Tuesday, December 9, 2014

Time to Ban Mandatory Deferred Compensation - Morgan Stanley Admits It Uses Employee Funds For Its Own Benefit

Morgan Stanley is not the only one who does it - almost all of the larger brokerage firms require large producers and executives to take their compensation on a deferred basis - often up to 50% of regular compensation and 80% of bonuses.
English: Morgan Stanley - logo
Like most of these types of policies, the firms attempt to convince employees that the deferral is for the benefit of the employee - deferred taxes and all of that nonsense. However, employees are well aware that deferred comp is simply a way to keep employees from leaving - imagine a system where your boss holds a portion of your pay, and you can only get it if you stay at the firm for another three years.
Welcome to the world of deferred compensation.

But there is another side of the issue - by delaying payment of salary, commissions and bonuses, the firms save a significant amount of money in that fiscal year, and they do it to shore up their balance sheets, not because they are trying to help their employees.

Morgan Stanley said on Friday it will pay more of its bonuses to employees upfront and defer less, because the bank is on a better financial footing and can move its pay practices more in line with those of competitors.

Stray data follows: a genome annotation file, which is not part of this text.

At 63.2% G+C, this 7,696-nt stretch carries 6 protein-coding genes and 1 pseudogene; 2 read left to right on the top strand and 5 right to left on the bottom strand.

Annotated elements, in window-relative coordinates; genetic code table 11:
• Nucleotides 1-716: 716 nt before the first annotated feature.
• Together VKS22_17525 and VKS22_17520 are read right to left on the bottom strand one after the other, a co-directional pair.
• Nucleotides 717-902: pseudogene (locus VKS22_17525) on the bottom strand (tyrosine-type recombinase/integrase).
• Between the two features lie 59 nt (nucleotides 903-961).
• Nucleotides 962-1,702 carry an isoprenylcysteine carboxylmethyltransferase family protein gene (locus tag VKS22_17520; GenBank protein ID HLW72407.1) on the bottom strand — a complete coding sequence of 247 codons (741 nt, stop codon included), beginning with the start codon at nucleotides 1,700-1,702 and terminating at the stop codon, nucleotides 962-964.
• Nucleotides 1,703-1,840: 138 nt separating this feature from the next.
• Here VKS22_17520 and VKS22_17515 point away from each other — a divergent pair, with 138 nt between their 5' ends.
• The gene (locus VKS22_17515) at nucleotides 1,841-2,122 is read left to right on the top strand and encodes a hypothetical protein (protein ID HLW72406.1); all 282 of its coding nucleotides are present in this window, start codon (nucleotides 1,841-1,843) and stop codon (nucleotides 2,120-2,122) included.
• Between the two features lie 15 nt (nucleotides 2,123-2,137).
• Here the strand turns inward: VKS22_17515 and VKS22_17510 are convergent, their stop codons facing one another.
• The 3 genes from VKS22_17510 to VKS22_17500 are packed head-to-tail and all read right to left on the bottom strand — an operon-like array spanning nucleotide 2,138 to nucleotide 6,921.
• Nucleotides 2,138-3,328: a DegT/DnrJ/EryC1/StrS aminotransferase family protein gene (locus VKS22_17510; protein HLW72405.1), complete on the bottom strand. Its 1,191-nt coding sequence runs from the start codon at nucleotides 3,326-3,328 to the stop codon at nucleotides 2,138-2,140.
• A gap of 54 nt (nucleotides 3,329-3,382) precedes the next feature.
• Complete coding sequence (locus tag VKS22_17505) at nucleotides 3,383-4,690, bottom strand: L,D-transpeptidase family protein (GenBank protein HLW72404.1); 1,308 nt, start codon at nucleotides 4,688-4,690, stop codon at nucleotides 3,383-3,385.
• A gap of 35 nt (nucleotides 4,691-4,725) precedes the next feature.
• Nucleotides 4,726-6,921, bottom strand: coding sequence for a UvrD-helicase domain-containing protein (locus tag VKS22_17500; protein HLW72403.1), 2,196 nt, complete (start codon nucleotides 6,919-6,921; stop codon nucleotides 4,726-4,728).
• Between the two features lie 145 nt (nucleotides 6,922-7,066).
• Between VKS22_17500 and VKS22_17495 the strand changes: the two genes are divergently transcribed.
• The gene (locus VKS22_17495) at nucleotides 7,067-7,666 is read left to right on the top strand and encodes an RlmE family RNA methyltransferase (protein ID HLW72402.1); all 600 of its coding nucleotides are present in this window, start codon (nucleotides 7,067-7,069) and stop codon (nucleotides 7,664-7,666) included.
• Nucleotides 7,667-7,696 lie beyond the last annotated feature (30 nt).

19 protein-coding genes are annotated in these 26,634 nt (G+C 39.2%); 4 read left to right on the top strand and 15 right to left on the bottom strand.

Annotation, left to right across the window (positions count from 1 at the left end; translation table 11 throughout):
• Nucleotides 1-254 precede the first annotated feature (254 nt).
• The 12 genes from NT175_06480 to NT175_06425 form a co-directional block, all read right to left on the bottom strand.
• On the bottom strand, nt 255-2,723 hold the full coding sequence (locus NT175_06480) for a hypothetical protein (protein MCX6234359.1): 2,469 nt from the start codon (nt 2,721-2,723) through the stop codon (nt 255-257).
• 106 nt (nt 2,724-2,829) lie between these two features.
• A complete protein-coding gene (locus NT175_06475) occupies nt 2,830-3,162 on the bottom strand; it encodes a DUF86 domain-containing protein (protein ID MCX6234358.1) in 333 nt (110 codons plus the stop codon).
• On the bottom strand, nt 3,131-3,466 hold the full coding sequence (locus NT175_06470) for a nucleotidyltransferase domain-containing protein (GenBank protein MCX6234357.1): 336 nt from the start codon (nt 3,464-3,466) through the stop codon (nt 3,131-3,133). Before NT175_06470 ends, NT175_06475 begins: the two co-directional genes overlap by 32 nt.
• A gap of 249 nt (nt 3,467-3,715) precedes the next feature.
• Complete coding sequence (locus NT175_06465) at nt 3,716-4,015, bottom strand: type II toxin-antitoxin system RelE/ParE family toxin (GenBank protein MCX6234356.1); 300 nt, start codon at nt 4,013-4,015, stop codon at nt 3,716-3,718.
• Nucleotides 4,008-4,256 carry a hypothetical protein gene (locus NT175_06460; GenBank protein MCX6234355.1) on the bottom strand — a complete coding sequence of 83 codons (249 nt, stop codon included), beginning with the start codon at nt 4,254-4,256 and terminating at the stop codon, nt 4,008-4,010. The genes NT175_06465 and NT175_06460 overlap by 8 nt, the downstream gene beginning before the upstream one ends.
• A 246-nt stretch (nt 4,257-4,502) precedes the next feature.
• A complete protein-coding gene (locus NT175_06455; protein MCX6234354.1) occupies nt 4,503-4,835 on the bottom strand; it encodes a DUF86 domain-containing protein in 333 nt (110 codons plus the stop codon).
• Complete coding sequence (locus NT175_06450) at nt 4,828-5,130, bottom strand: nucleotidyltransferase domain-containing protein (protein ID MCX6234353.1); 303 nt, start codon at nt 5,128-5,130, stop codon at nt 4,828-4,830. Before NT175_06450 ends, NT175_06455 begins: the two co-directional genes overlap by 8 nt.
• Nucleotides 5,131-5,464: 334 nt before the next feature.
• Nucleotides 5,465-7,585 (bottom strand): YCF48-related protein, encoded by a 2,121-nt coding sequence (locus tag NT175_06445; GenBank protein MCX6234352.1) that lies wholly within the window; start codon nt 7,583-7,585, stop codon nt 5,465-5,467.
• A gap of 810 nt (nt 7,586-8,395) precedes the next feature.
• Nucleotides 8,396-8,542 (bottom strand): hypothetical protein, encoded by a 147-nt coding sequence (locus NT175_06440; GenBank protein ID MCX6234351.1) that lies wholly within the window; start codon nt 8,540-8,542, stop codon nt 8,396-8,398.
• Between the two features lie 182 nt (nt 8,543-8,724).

The firm admitted that it will be paying out an additional 1.2 BILLION DOLLARS by decreasing the amount of required deferral. Flip that around. The firm was saving something on the magnitude of a billion dollars a year by forcing its employees into a deferred compensation arrangement.

The firms also take the position that you don't get your pay, which you earned, but has been deferred, if you leave, or get fired, before it vests.

That figure alone demonstrates the significance of deferred compensation, the reality is that it is a way for the firms to save money by withholding compensation, and why Congress should ban the practice of mandatory deferred compensation.

Original Article: Morgan Stanley to defer less of employees' future bonuses

--- The attorneys at Sallah Astarita & Cox include veteran securities litigators and former SEC Enforcement Attorneys. We have decades of experience in securities litigation matters, including employment contracts, promissory notes and employment litigation, nationwide. For more information call 212-509-6544 or send an email.
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